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'Some Kind of Wonderful' (PG-13)

By Rita Kempley
Washington Post Staff Writer
February 27, 1987

"Some Kind of Wonderful" is "Pretty in Pink" for the opposite sex -- sort of a "Bothered in Blue" for the boys -- from teen-movie tycoon John Hughes, who just never seems to outgrow his themes.

Say what you will about this nerdnik for life, Hughes' coming-of-age comedies sure beat the cheap peep shows of the '70s and the beach-blanket inanities of the baby boom age. Except for "Weird Science," Hughes has treated teen tribulations -- like no date on prom night -- with the gravity they deserve. These are, after all, the traumas that hound us for the rest of our lives.

So "Wonderful" is lighter and less filling than usual, a dating-disaster comedy written and produced by Hughes and directed by Howard Deutch. Eric Stoltz stars as working-class Keith, a high school senior with a crush on the unattainable Amanda Jones (professional teen-ager Lea Thompson as the most popular girl in school). But she is dating a snotty preppy (is there any other kind?) who warns, "I recommend you keep your eyes and your mind off my property."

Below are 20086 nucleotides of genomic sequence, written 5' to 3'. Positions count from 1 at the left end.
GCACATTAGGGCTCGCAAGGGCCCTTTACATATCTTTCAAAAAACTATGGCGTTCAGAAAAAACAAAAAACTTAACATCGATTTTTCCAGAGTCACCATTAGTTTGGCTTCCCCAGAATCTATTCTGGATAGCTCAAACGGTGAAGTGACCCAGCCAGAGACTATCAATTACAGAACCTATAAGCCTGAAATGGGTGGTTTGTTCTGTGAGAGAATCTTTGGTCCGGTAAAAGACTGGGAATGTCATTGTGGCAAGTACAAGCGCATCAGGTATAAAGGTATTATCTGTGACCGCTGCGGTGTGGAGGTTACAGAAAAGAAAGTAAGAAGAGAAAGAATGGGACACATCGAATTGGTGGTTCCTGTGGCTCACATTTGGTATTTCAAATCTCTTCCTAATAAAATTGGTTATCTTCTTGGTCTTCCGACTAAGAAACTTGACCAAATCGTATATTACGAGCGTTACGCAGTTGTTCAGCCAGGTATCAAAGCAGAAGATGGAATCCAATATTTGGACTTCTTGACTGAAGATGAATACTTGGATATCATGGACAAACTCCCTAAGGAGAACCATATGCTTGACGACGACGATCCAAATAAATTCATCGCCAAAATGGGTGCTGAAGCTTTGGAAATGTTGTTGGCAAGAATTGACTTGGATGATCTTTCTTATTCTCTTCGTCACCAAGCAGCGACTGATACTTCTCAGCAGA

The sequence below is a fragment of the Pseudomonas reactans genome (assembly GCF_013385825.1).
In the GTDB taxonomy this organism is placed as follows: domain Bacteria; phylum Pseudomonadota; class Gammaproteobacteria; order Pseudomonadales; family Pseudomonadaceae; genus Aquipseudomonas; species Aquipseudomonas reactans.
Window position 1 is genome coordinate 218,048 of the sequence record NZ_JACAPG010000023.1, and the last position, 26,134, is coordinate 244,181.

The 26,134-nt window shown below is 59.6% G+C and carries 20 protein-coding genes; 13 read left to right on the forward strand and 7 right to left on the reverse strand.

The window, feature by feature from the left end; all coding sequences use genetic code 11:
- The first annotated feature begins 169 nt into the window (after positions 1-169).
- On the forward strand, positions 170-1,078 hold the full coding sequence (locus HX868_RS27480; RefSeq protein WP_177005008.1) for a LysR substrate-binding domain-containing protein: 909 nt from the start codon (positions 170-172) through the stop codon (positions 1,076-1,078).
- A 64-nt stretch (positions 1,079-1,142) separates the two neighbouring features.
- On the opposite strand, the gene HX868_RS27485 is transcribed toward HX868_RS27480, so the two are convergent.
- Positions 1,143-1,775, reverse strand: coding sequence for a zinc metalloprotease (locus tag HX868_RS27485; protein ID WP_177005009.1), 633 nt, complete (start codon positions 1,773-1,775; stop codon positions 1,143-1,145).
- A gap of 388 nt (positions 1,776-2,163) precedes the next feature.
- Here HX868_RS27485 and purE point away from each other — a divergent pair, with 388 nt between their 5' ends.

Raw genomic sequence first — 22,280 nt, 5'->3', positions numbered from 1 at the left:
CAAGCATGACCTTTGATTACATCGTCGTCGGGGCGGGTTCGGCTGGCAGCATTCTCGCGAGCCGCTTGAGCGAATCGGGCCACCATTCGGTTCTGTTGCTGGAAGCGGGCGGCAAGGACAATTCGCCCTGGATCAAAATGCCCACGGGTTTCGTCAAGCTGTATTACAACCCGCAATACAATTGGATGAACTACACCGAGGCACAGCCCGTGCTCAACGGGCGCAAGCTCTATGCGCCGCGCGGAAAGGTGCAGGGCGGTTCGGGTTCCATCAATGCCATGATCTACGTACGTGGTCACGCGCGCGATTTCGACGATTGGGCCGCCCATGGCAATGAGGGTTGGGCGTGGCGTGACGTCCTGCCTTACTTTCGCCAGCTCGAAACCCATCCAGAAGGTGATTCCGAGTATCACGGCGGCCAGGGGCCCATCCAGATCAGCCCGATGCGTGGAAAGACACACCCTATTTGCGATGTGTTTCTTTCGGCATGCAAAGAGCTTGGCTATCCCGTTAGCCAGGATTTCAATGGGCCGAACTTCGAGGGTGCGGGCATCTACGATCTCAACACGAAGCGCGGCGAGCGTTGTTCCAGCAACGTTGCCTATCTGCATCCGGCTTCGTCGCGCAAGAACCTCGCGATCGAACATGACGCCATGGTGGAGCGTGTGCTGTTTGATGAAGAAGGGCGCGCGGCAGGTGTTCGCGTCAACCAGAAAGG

But of course Keith continues to pine for Amanda, despite her beau's warnings and the advice of his best friend Drummer Girl (not the spy), a childhood buddy who now secretly loves the hero. Mary Stuart Masterson, a delicate blond, steals the show as the sensitive gal under the tomboy's leather jacket, her natural magnetism offsetting the story's predictability.

The rusty-haired Stoltz, the courageous adolescent of "Mask," has a bland role here, but no more so than in other Hughes middle-of-the-middleclass casts. Keith resents the preps and finally befriends the skinheads he meets in "Wonderful's" own meeting of "The Breakfast Club."

It's easy to empathize with Hughes' nobler adolescent themes, like finding your own path when the group is against you (kinda like screenwriters), but it is hard to sympathize with kids who feel left out because they don't have their own diamond earrings.

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